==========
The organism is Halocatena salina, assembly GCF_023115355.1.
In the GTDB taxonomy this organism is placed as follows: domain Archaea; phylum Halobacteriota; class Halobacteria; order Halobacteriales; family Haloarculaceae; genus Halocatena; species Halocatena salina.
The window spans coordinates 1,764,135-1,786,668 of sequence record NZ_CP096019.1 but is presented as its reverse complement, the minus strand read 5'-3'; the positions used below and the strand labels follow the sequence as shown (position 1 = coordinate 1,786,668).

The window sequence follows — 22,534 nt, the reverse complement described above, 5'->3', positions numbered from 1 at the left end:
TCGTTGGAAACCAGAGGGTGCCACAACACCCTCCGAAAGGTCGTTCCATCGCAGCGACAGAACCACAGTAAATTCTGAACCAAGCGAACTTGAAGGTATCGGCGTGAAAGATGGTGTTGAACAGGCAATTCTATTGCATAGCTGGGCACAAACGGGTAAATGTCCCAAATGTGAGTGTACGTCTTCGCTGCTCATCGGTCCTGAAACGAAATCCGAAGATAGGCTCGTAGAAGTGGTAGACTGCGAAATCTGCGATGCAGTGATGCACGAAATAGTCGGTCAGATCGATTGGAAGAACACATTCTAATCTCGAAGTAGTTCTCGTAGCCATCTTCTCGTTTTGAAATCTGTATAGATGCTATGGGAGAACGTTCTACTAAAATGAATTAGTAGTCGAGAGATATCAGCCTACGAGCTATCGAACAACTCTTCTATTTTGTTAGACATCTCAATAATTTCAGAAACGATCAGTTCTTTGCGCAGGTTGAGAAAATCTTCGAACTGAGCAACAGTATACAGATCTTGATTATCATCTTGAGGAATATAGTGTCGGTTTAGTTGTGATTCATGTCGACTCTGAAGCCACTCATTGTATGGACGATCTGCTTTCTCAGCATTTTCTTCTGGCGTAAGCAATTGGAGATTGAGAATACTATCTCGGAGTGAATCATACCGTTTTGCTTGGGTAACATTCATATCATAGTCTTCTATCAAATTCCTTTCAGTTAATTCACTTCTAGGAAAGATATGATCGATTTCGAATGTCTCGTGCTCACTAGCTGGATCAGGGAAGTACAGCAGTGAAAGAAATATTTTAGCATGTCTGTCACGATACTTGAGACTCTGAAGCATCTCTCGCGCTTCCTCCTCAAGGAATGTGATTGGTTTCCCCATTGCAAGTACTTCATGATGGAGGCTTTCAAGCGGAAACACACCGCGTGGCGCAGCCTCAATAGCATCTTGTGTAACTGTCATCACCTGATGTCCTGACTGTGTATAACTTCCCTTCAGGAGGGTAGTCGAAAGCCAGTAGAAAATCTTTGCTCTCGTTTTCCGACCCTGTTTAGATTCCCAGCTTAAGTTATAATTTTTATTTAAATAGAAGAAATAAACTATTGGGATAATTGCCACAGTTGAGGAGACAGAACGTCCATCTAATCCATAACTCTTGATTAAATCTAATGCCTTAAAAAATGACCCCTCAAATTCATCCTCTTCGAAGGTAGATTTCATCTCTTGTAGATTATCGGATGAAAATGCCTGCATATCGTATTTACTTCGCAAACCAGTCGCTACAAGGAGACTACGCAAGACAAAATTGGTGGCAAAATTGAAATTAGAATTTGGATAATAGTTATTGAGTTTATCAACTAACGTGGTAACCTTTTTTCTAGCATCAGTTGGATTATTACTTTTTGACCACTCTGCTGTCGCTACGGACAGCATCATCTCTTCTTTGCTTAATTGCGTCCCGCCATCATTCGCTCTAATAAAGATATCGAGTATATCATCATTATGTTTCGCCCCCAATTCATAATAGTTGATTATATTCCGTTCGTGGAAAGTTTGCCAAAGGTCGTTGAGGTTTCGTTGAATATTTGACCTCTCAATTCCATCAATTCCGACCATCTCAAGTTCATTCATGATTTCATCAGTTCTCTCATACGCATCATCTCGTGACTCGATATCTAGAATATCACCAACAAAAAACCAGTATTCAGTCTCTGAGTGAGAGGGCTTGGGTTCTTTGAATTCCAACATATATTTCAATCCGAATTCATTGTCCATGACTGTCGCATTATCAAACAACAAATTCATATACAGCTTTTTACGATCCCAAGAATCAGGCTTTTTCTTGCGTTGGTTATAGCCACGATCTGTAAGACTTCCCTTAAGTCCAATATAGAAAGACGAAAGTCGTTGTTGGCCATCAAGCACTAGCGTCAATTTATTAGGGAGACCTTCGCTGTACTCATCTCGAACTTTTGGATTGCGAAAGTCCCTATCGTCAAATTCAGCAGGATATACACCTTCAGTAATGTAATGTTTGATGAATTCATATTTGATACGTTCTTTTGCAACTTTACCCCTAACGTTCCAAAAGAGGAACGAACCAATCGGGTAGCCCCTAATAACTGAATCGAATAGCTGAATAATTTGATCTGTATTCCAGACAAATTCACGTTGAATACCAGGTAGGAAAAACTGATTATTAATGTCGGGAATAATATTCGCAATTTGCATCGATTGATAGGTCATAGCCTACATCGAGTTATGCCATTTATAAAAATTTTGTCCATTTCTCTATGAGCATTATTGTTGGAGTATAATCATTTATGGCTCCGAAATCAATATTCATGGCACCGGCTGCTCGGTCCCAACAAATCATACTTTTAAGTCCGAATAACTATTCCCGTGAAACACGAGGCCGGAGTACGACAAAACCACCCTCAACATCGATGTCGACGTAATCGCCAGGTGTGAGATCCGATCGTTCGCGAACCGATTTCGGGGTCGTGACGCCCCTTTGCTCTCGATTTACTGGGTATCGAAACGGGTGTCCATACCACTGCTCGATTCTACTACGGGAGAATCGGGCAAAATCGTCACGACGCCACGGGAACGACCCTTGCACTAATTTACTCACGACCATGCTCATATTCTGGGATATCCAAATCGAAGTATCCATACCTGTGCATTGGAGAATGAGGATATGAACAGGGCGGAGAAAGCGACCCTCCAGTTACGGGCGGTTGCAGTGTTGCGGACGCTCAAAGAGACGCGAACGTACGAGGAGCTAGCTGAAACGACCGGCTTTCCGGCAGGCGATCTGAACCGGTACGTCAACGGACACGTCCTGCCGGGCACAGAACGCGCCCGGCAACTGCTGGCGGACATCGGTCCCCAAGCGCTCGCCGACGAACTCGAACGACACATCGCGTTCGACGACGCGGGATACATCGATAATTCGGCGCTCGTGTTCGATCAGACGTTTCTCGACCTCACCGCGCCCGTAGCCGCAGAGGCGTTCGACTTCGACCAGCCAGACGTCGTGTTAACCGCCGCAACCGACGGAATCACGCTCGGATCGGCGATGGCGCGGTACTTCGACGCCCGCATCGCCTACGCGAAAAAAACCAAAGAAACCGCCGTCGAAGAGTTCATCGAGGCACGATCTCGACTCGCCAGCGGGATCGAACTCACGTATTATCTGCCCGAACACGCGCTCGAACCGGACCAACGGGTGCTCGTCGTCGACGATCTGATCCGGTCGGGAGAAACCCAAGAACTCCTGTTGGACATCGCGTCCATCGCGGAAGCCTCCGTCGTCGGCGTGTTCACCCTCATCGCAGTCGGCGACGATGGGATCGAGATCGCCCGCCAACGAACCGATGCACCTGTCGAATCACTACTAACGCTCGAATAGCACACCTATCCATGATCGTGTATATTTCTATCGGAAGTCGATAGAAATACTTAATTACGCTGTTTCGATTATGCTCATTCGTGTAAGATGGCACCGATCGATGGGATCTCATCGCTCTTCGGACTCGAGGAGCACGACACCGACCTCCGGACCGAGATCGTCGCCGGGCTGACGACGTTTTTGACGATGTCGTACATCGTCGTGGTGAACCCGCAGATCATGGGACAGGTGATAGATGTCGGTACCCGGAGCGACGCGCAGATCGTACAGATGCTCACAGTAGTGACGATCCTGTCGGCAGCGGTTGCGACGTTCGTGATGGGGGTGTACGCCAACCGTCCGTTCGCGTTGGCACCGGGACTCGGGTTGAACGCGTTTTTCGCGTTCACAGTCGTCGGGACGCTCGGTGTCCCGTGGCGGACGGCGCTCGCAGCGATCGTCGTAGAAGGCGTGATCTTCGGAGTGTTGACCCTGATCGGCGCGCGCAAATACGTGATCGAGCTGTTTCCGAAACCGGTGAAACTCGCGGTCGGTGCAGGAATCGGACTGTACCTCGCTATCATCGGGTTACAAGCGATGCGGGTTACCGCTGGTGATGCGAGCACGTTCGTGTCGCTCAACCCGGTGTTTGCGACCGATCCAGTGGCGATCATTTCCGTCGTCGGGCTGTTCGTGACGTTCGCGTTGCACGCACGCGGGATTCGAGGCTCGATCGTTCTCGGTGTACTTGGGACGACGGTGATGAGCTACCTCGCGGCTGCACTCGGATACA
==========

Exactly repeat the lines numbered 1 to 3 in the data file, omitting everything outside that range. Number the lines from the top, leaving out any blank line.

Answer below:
The organism is Halocatena salina, assembly GCF_023115355.1.
In the GTDB taxonomy this organism is placed as follows: domain Archaea; phylum Halobacteriota; class Halobacteria; order Halobacteriales; family Haloarculaceae; genus Halocatena; species Halocatena salina.
The window spans coordinates 1,764,135-1,786,668 of sequence record NZ_CP096019.1 but is presented as its reverse complement, the minus strand read 5'-3'; the positions used below and the strand labels follow the sequence as shown (position 1 = coordinate 1,786,668).